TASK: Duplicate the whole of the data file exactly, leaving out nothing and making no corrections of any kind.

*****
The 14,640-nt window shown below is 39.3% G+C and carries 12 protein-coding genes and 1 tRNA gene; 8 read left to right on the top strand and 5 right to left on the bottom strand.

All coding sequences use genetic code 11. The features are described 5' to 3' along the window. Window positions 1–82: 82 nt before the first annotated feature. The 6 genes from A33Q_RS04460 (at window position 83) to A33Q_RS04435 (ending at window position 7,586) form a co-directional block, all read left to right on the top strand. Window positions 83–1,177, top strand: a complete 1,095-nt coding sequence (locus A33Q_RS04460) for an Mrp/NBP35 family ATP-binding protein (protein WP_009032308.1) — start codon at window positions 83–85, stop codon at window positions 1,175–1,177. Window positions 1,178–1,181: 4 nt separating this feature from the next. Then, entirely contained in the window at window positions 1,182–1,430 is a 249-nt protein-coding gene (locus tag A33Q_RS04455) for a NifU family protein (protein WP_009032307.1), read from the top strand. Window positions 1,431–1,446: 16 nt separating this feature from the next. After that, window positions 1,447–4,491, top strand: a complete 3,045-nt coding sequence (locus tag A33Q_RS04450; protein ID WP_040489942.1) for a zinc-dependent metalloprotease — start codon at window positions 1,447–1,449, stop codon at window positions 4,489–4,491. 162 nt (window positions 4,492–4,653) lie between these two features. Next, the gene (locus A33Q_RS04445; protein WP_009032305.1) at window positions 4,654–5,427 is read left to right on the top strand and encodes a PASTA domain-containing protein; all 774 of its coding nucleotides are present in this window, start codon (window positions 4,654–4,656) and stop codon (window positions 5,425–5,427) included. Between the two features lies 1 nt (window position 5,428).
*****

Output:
The 14,640-nt window shown below is 39.3% G+C and carries 12 protein-coding genes and 1 tRNA gene; 8 read left to right on the top strand and 5 right to left on the bottom strand.

All coding sequences use genetic code 11. The features are described 5' to 3' along the window. Window positions 1–82: 82 nt before the first annotated feature. The 6 genes from A33Q_RS04460 (at window position 83) to A33Q_RS04435 (ending at window position 7,586) form a co-directional block, all read left to right on the top strand. Window positions 83–1,177, top strand: a complete 1,095-nt coding sequence (locus A33Q_RS04460) for an Mrp/NBP35 family ATP-binding protein (protein WP_009032308.1) — start codon at window positions 83–85, stop codon at window positions 1,175–1,177. Window positions 1,178–1,181: 4 nt separating this feature from the next. Then, entirely contained in the window at window positions 1,182–1,430 is a 249-nt protein-coding gene (locus tag A33Q_RS04455) for a NifU family protein (protein WP_009032307.1), read from the top strand. Window positions 1,431–1,446: 16 nt separating this feature from the next. After that, window positions 1,447–4,491, top strand: a complete 3,045-nt coding sequence (locus tag A33Q_RS04450; protein ID WP_040489942.1) for a zinc-dependent metalloprotease — start codon at window positions 1,447–1,449, stop codon at window positions 4,489–4,491. 162 nt (window positions 4,492–4,653) lie between these two features. Next, the gene (locus A33Q_RS04445; protein WP_009032305.1) at window positions 4,654–5,427 is read left to right on the top strand and encodes a PASTA domain-containing protein; all 774 of its coding nucleotides are present in this window, start codon (window positions 4,654–4,656) and stop codon (window positions 5,425–5,427) included. Between the two features lies 1 nt (window position 5,428).